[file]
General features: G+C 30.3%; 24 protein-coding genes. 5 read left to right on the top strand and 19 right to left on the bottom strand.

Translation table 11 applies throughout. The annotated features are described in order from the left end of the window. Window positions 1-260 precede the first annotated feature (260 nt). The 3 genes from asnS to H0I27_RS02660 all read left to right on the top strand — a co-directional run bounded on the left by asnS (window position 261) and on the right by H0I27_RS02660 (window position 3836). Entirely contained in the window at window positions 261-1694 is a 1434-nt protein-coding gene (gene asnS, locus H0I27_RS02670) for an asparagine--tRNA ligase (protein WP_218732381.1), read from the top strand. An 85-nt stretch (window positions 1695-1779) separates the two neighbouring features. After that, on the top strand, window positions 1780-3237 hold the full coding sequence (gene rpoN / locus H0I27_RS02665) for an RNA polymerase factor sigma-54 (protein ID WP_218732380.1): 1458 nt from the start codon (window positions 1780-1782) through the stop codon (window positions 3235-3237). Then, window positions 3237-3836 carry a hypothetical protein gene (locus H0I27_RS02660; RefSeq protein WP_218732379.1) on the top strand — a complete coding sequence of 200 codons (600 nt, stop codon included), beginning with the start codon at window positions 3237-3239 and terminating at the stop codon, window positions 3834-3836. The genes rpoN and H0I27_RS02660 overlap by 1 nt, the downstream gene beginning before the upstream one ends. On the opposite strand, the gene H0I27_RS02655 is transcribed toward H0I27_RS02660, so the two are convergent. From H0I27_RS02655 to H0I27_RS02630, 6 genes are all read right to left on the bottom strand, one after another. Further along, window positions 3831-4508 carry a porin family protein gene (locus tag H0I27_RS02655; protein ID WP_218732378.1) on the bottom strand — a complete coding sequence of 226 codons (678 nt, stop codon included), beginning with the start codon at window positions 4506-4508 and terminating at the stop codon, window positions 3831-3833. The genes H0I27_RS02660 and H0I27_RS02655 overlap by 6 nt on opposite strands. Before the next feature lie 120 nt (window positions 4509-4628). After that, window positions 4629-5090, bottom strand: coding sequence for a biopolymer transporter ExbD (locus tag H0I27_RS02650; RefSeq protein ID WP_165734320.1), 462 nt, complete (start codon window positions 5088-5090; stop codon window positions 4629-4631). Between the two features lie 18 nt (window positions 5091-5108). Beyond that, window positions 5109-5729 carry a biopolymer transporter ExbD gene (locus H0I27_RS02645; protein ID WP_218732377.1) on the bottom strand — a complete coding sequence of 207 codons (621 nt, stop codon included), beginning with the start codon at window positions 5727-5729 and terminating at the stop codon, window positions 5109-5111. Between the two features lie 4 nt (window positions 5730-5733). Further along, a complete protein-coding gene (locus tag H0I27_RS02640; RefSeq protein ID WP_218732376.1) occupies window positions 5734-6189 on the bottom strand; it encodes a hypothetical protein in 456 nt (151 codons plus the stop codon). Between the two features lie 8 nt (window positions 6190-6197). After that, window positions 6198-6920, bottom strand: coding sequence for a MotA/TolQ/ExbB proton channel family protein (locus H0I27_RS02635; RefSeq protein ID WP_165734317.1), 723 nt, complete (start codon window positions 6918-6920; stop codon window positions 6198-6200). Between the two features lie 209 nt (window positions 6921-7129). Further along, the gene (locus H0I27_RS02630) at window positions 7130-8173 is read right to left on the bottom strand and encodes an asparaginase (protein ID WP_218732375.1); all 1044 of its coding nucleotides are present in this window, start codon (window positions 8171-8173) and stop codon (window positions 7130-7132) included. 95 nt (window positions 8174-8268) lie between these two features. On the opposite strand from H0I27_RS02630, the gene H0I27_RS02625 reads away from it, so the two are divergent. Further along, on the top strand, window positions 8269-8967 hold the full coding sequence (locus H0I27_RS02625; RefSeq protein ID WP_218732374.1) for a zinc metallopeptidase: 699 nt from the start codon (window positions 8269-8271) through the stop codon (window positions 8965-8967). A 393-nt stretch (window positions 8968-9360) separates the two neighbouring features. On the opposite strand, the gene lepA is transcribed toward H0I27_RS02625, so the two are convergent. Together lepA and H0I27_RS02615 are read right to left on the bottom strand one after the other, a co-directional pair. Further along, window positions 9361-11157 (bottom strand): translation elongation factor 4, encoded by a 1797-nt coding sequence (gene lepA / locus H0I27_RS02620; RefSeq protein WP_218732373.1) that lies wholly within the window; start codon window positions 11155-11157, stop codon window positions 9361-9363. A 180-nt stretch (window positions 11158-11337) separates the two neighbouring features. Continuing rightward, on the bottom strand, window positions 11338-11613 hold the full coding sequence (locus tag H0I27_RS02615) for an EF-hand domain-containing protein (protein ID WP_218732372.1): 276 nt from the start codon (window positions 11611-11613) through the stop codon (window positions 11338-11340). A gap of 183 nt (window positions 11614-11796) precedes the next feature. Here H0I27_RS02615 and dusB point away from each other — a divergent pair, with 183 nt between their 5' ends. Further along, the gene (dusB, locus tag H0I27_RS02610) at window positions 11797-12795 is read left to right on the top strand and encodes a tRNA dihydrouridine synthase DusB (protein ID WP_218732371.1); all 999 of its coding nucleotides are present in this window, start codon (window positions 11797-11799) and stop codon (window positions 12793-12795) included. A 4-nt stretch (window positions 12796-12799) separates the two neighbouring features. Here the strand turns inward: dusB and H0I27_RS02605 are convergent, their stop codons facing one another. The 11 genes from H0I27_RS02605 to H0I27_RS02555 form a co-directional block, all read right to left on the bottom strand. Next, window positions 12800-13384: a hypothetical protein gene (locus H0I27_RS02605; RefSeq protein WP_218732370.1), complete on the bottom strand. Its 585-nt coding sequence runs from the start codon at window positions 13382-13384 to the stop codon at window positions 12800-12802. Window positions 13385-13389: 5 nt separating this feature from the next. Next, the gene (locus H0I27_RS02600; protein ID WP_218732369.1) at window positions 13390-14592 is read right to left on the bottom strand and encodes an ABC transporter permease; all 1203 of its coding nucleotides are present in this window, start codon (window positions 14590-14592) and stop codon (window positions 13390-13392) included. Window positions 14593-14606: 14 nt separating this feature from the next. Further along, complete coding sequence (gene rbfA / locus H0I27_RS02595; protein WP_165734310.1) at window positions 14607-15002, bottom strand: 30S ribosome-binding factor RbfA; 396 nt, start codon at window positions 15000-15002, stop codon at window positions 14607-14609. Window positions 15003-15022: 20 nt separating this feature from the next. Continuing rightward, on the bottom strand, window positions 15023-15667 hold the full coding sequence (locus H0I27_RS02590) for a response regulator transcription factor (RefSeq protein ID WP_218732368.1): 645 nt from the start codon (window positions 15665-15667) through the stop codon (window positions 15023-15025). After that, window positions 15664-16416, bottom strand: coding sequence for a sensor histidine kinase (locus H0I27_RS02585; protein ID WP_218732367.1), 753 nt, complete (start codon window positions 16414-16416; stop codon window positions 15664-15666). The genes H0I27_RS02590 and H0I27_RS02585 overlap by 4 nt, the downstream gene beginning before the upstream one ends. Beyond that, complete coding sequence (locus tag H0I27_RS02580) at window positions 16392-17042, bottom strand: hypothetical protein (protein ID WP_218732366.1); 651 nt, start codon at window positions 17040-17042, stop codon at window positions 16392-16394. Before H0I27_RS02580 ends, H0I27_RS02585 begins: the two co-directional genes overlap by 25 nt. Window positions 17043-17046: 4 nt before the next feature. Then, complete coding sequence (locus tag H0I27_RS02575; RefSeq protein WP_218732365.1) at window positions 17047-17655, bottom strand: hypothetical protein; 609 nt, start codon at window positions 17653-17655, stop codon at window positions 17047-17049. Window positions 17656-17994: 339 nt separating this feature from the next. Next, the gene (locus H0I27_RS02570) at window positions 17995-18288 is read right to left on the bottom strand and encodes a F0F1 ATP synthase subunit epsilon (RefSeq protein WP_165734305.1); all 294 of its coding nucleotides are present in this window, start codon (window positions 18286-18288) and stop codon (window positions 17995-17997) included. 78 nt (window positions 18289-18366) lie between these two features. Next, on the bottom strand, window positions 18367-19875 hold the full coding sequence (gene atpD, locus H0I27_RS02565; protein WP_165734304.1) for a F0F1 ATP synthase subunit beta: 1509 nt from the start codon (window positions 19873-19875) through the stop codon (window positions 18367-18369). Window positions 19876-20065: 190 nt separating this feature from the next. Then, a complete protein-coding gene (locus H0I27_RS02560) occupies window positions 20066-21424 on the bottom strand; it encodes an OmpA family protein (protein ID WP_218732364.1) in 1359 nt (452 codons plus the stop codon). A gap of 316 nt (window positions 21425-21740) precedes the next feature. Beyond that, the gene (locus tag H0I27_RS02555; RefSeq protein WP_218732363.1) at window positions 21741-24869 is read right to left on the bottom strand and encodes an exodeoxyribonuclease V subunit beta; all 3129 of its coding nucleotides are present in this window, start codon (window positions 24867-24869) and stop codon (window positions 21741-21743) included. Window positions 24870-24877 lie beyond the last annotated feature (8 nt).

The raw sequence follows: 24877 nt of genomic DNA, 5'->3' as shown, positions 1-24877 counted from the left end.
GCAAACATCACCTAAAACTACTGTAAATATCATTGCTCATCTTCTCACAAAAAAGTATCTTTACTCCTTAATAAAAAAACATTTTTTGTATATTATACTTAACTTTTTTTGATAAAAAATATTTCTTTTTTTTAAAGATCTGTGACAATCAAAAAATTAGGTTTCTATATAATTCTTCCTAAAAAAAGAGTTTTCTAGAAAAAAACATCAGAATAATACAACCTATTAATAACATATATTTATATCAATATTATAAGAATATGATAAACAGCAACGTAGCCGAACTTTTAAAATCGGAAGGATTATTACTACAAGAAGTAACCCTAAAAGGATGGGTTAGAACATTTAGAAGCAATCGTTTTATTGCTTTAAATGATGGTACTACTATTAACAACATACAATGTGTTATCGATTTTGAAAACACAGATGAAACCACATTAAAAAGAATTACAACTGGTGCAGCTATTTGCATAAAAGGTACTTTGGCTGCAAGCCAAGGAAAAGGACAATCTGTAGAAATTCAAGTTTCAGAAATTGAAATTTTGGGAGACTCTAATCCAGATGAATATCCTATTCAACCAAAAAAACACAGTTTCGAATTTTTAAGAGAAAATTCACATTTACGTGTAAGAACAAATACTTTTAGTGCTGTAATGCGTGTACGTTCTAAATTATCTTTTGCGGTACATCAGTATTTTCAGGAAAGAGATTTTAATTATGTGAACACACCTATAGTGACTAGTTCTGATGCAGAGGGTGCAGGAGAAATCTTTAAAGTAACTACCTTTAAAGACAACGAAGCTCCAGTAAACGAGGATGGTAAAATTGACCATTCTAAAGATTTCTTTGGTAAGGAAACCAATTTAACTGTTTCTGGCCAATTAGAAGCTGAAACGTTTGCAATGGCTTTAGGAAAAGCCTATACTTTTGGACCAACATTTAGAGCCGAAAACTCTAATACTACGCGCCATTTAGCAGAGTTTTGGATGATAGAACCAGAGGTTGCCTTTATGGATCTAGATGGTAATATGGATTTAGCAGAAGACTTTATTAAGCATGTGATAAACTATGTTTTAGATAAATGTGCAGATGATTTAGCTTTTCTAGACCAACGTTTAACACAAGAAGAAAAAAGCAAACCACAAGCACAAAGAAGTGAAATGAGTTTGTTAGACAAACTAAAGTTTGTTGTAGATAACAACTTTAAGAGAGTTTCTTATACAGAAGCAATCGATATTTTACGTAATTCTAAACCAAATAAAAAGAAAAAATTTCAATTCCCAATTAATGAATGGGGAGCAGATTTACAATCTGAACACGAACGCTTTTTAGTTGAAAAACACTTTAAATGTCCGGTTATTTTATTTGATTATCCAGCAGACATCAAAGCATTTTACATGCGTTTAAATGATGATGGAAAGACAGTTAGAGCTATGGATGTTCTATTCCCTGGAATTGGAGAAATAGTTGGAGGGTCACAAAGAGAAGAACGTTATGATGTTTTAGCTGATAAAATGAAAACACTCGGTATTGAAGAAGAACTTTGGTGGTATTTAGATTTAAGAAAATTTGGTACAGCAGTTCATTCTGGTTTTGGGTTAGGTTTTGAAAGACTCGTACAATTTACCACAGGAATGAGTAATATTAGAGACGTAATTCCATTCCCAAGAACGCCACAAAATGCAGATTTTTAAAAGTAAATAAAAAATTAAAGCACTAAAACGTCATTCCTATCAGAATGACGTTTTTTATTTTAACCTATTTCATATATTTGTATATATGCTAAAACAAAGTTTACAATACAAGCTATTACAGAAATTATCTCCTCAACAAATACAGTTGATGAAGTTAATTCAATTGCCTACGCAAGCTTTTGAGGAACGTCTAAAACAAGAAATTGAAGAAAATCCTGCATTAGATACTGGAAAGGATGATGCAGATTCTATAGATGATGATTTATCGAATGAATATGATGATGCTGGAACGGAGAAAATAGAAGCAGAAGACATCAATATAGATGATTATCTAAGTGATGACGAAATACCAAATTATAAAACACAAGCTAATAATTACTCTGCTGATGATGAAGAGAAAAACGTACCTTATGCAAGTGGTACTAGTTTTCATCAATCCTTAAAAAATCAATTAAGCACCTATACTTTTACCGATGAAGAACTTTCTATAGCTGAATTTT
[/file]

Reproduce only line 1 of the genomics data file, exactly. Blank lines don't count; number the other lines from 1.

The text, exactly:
General features: G+C 30.3%; 24 protein-coding genes. 5 read left to right on the top strand and 19 right to left on the bottom strand.